Birds of Nebraska: Newspaper Accounts, 1854-1923

November 12, 1880. Omaha Weekly Herald 16(6): 3.

Winged Game.

The Splendid Sport It Affords on Nebraska Waters.

A Roving Hunter Tries It and Gives His Opinion.

The fine bag of game made by S.A. Tucker, representative of the Parker gun, of Meriden, Conn., and J.W. Petty, of this city, on their expedition Monday, shows the possibilities of hunting on Nebraska waters. Famous bags have been made heretofore on the North Nebraska lakes and along the sandbars of the Platte, and this last achievement comes simply to emphasize what they had already proclaimed. In one day's shooting Messrs. Tucker and Petty, hunting along the Platte river between Clark's and Silver Creek, about 115 miles west of Omaha, captured 64 geese, 8 ducks and twelve quail. There is no doubt but if they had cared to shoot more they could have bagged a hundred birds, but they did not know what to do with all they had, and were not disposed to slaughter uselessly. Neither is there any doubt that they could have gone out on the following day and with proper management have brought down a hundred more.

Mr. Tucker is an enthusiastic and observant sportsman and his business takes him to all parts of the country, where he has splendid opportunities for shooting. He has studied the feeding grounds and habits of sea fowl, particularly of ducks and geese. In view of these things a Herald reporter sought Mr. Tucker's opinion on the hunting along the Platte as compared with what he had seen elsewhere.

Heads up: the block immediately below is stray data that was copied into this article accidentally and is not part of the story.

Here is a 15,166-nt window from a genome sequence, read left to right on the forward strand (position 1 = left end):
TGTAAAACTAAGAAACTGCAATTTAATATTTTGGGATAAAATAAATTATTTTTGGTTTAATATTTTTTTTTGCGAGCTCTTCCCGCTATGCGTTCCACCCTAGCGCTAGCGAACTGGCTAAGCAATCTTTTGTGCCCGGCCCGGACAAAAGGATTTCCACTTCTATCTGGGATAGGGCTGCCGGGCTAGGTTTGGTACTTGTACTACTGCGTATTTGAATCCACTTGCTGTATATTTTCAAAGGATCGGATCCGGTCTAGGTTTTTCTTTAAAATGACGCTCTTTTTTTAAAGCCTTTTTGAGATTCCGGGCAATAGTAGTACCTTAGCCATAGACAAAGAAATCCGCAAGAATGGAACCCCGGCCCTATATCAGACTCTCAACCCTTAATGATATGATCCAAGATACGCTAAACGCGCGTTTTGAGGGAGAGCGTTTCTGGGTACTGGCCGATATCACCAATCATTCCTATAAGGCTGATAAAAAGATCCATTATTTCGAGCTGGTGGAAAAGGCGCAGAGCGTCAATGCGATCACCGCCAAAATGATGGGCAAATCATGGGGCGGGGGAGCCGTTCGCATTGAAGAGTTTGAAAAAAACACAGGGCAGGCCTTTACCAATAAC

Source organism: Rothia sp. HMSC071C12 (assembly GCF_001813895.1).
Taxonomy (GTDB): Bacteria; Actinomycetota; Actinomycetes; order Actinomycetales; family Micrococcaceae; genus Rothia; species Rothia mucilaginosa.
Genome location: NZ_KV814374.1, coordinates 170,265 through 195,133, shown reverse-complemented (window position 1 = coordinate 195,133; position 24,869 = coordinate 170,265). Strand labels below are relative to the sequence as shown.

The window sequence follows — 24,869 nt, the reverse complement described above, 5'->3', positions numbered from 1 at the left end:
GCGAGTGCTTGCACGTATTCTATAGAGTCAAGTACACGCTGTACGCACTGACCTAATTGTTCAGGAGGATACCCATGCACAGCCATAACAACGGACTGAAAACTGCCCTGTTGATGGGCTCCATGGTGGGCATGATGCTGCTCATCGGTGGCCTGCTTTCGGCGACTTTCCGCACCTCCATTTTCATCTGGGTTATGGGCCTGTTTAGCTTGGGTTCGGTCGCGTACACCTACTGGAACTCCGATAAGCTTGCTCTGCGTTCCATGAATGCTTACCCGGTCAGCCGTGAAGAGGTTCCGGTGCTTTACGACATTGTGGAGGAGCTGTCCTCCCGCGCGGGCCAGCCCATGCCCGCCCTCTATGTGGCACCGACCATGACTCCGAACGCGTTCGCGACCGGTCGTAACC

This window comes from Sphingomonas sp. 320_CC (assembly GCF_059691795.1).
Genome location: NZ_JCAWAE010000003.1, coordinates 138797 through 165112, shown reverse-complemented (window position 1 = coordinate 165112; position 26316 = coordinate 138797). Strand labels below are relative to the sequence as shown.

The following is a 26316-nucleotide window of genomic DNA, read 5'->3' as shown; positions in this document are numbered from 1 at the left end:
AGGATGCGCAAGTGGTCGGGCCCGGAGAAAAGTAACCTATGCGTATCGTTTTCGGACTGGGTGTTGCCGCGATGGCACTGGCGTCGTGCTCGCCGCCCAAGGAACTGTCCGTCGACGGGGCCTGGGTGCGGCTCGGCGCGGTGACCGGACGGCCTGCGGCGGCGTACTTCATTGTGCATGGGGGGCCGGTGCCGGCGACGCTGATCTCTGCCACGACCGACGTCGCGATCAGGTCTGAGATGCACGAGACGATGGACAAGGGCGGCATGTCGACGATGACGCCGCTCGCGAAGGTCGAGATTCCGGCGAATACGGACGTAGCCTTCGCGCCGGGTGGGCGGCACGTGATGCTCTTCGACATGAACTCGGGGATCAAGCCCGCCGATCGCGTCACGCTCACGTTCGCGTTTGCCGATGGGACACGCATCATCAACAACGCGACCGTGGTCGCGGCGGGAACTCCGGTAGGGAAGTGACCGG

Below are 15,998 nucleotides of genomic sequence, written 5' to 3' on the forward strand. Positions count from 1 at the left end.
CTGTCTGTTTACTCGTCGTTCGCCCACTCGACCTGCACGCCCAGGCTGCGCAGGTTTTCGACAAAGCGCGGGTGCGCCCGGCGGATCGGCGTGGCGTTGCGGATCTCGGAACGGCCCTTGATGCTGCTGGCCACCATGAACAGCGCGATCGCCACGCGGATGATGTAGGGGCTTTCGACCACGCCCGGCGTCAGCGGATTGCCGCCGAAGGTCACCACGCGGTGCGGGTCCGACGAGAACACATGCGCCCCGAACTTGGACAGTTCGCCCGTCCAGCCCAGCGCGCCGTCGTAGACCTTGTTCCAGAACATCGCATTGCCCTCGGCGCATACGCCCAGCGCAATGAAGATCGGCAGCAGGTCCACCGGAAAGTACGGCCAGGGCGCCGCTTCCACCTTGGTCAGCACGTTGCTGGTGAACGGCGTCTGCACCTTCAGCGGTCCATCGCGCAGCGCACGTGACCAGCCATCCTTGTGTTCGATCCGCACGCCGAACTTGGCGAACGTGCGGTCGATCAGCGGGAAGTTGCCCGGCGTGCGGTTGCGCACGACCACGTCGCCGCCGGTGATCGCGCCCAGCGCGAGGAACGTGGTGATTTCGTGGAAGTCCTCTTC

Mr. Tucker said: "I think there is no place in the United States this side of the mountains where a man can get so large a bag as on the Platte river. I have shot on the Sacramento river in California, on the Currituck sound, North Carolina, and at other famous localities for years, nearly all over the United States."

"We find the Canada goose," he added, "as far east as Maine, but they winter as far south as Currituck sound. The Hutchins and snow geese are not found in large numbers there, and the white front or western brant which is also abundant here, is very scarce there. I shall try to find, on my trip south, where the white fronts and snow geese winter. They do not get as far east as New York, and I presume they winter in Texas."